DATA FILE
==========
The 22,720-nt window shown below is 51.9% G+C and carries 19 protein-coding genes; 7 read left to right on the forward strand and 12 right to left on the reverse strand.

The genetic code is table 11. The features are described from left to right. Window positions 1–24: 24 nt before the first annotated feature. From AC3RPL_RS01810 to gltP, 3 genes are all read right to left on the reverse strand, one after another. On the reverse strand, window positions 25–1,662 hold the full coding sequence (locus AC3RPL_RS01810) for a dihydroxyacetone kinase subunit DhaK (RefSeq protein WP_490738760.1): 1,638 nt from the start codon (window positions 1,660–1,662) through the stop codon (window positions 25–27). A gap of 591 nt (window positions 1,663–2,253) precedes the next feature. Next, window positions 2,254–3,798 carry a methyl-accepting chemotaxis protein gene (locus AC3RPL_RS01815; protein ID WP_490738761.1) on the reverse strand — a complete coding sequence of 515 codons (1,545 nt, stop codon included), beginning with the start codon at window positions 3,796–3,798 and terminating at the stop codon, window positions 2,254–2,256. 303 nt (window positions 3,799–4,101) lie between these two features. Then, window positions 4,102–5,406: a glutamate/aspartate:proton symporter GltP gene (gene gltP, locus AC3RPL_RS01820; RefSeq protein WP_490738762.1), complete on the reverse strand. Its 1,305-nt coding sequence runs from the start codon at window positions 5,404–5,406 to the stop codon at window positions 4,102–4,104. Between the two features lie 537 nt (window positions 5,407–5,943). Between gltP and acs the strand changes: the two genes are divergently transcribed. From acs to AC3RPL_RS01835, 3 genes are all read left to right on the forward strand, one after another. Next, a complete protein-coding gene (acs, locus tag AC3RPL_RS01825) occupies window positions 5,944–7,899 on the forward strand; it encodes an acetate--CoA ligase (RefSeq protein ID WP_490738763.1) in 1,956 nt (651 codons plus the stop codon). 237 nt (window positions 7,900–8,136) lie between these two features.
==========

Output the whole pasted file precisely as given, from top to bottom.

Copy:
The 22,720-nt window shown below is 51.9% G+C and carries 19 protein-coding genes; 7 read left to right on the forward strand and 12 right to left on the reverse strand.

The genetic code is table 11. The features are described from left to right. Window positions 1–24: 24 nt before the first annotated feature. From AC3RPL_RS01810 to gltP, 3 genes are all read right to left on the reverse strand, one after another. On the reverse strand, window positions 25–1,662 hold the full coding sequence (locus AC3RPL_RS01810) for a dihydroxyacetone kinase subunit DhaK (RefSeq protein WP_490738760.1): 1,638 nt from the start codon (window positions 1,660–1,662) through the stop codon (window positions 25–27). A gap of 591 nt (window positions 1,663–2,253) precedes the next feature. Next, window positions 2,254–3,798 carry a methyl-accepting chemotaxis protein gene (locus AC3RPL_RS01815; protein ID WP_490738761.1) on the reverse strand — a complete coding sequence of 515 codons (1,545 nt, stop codon included), beginning with the start codon at window positions 3,796–3,798 and terminating at the stop codon, window positions 2,254–2,256. 303 nt (window positions 3,799–4,101) lie between these two features. Then, window positions 4,102–5,406: a glutamate/aspartate:proton symporter GltP gene (gene gltP, locus AC3RPL_RS01820; RefSeq protein WP_490738762.1), complete on the reverse strand. Its 1,305-nt coding sequence runs from the start codon at window positions 5,404–5,406 to the stop codon at window positions 4,102–4,104. Between the two features lie 537 nt (window positions 5,407–5,943). Between gltP and acs the strand changes: the two genes are divergently transcribed. From acs to AC3RPL_RS01835, 3 genes are all read left to right on the forward strand, one after another. Next, a complete protein-coding gene (acs, locus tag AC3RPL_RS01825) occupies window positions 5,944–7,899 on the forward strand; it encodes an acetate--CoA ligase (RefSeq protein ID WP_490738763.1) in 1,956 nt (651 codons plus the stop codon). 237 nt (window positions 7,900–8,136) lie between these two features.